2018 No. 47 overall pick Christian Kirk shook off a slow rookie-year start to clear 75 yards and/or score a touchdown in five of his final ten games before breaking his foot in Week 13. Even as his skill set coming out of college best projected to the slot, Kirk deferred to Hall of Fame slot man Larry Fitzgerald and ran 70% of his routes outside. Kirk did dominate on his interior opportunities, securing 15-of-20 slot targets for 196 yards and a touchdown with 1.90 yards per slot route run versus Fitz’s sluggish 1.36. At Texas Tech, Kingsbury used smaller Jakeem Grant, Keke Coutee, Bradley Marquez, and Jonathan Giles inside with larger Antoine Wesley and Dylan Cantrell outside, suggesting 5-foot-10, 201-pound Kirk’s slot usage will rise. Assuming rational coaching, Kirk will pass Fitzgerald as Arizona’s go-to receiver this year.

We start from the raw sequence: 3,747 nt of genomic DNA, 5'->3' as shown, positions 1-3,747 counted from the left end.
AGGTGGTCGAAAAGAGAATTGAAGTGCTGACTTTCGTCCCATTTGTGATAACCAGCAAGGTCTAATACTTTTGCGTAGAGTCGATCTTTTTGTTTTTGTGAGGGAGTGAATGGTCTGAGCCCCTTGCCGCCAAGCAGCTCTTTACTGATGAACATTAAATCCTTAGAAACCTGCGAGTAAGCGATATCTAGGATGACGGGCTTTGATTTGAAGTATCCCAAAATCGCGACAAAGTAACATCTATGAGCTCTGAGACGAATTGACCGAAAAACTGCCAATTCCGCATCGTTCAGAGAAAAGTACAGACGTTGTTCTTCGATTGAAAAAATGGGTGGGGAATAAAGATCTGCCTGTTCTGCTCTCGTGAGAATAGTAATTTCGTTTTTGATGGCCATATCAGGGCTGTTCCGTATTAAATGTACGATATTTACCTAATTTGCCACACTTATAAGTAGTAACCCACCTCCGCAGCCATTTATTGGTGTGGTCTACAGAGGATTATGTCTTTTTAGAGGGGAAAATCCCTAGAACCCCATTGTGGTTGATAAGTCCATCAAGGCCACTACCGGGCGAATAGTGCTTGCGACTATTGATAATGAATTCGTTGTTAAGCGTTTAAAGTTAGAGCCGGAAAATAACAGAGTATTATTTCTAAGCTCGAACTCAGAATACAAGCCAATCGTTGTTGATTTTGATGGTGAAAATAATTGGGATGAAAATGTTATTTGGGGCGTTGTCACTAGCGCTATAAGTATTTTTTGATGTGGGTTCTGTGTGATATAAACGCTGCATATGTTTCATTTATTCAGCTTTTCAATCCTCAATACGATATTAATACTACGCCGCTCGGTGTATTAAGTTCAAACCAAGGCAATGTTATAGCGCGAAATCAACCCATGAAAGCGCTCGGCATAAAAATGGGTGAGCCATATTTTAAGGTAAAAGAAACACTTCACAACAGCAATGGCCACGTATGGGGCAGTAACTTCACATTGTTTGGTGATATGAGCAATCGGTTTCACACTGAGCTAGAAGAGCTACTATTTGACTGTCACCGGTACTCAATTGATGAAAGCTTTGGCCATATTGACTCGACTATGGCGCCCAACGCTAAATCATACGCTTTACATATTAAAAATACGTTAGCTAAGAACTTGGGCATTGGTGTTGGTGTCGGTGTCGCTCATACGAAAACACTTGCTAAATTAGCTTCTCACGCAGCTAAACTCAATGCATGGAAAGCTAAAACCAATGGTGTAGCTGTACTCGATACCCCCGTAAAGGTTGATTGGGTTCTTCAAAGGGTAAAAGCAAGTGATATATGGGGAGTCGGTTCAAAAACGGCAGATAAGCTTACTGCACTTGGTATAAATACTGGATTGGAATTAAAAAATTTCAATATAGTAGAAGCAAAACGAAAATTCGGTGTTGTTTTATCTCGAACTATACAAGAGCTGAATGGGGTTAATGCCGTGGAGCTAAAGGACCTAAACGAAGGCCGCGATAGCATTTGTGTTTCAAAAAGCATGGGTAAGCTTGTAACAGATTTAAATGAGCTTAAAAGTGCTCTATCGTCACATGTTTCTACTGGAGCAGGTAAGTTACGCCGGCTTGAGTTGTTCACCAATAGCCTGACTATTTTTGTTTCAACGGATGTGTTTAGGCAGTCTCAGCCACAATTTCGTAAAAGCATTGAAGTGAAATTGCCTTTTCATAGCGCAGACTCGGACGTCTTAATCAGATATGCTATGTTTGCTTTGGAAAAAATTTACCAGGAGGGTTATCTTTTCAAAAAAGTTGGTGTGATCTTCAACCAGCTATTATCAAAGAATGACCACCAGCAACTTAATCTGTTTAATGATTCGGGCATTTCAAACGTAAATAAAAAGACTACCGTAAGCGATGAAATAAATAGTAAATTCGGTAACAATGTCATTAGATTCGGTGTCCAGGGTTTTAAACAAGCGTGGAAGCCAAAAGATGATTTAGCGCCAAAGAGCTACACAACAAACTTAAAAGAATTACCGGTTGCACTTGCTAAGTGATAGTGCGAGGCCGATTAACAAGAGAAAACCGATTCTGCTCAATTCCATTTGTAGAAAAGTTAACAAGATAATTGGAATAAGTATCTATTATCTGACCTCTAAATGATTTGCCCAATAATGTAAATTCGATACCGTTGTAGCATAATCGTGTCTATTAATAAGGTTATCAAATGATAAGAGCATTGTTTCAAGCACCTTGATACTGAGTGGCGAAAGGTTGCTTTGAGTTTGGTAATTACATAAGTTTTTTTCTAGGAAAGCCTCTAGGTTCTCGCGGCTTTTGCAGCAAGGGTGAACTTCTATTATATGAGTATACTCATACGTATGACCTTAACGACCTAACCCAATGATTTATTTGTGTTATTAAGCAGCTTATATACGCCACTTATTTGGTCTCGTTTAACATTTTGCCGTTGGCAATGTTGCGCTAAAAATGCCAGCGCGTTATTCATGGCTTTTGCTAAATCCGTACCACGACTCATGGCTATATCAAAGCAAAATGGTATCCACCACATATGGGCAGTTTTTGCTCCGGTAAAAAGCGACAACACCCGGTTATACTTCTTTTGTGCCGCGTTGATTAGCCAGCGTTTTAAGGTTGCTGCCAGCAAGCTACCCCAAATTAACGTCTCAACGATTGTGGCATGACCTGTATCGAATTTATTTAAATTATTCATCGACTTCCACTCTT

Larry Fitzgerald re-signed a one-year, $11 million deal to presumably finish his career in Arizona after backsliding in all relevant efficiency marks last season. Fitzgerald’s 6.6 yards per target were his fewest since John Skelton, Kevin Kolb, and Ryan Lindley’s 2012 Cardinals, and Fitz’s 1.38 yards per route run ranked 35th among 40 qualified wide receivers who played at least 50% of their team’s snaps. Even as Fitz started all 16 games, his 734 yards were the fewest of Fitzgerald’s 15-year career. Kingsbury’s history of deploying big receivers outside bodes poorly for Fitzgerald (6’3/225), who no longer separates versus press-man coverage. Although Fitzgerald’s first-team role remains secure, there are reasons to believe he’ll be passed by two if not three teammates as the Cardinals’ offensive focal point.